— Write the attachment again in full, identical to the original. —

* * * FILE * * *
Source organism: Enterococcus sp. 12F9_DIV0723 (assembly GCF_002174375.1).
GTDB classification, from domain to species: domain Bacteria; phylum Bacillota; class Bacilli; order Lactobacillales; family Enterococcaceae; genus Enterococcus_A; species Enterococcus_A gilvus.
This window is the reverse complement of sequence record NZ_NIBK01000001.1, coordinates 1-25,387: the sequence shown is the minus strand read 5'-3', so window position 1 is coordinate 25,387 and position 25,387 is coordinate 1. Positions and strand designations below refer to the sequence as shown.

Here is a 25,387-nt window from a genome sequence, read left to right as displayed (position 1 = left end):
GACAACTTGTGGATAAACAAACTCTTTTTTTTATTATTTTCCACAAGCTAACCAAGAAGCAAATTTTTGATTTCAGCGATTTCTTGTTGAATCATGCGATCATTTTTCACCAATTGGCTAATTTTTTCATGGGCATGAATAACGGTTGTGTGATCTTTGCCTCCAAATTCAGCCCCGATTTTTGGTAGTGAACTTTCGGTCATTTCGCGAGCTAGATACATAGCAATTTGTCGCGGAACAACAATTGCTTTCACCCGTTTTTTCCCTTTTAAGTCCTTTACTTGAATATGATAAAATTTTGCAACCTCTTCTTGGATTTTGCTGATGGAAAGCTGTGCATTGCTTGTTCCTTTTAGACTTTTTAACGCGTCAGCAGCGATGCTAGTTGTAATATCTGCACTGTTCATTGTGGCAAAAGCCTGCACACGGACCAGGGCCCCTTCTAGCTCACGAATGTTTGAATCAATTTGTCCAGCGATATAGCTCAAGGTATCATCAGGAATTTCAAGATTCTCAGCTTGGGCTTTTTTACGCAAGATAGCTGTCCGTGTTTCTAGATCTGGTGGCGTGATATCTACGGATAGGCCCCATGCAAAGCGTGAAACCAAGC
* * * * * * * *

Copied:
Source organism: Enterococcus sp. 12F9_DIV0723 (assembly GCF_002174375.1).
GTDB classification, from domain to species: domain Bacteria; phylum Bacillota; class Bacilli; order Lactobacillales; family Enterococcaceae; genus Enterococcus_A; species Enterococcus_A gilvus.
This window is the reverse complement of sequence record NZ_NIBK01000001.1, coordinates 1-25,387: the sequence shown is the minus strand read 5'-3', so window position 1 is coordinate 25,387 and position 25,387 is coordinate 1. Positions and strand designations below refer to the sequence as shown.

Here is a 25,387-nt window from a genome sequence, read left to right as displayed (position 1 = left end):
GACAACTTGTGGATAAACAAACTCTTTTTTTTATTATTTTCCACAAGCTAACCAAGAAGCAAATTTTTGATTTCAGCGATTTCTTGTTGAATCATGCGATCATTTTTCACCAATTGGCTAATTTTTTCATGGGCATGAATAACGGTTGTGTGATCTTTGCCTCCAAATTCAGCCCCGATTTTTGGTAGTGAACTTTCGGTCATTTCGCGAGCTAGATACATAGCAATTTGTCGCGGAACAACAATTGCTTTCACCCGTTTTTTCCCTTTTAAGTCCTTTACTTGAATATGATAAAATTTTGCAACCTCTTCTTGGATTTTGCTGATGGAAAGCTGTGCATTGCTTGTTCCTTTTAGACTTTTTAACGCGTCAGCAGCGATGCTAGTTGTAATATCTGCACTGTTCATTGTGGCAAAAGCCTGCACACGGACCAGGGCCCCTTCTAGCTCACGAATGTTTGAATCAATTTGTCCAGCGATATAGCTCAAGGTATCATCAGGAATTTCAAGATTCTCAGCTTGGGCTTTTTTACGCAAGATAGCTGTCCGTGTTTCTAGATCTGGTGGCGTGATATCTACGGATAGGCCCCATGCAAAGCGTGAAACCAAGC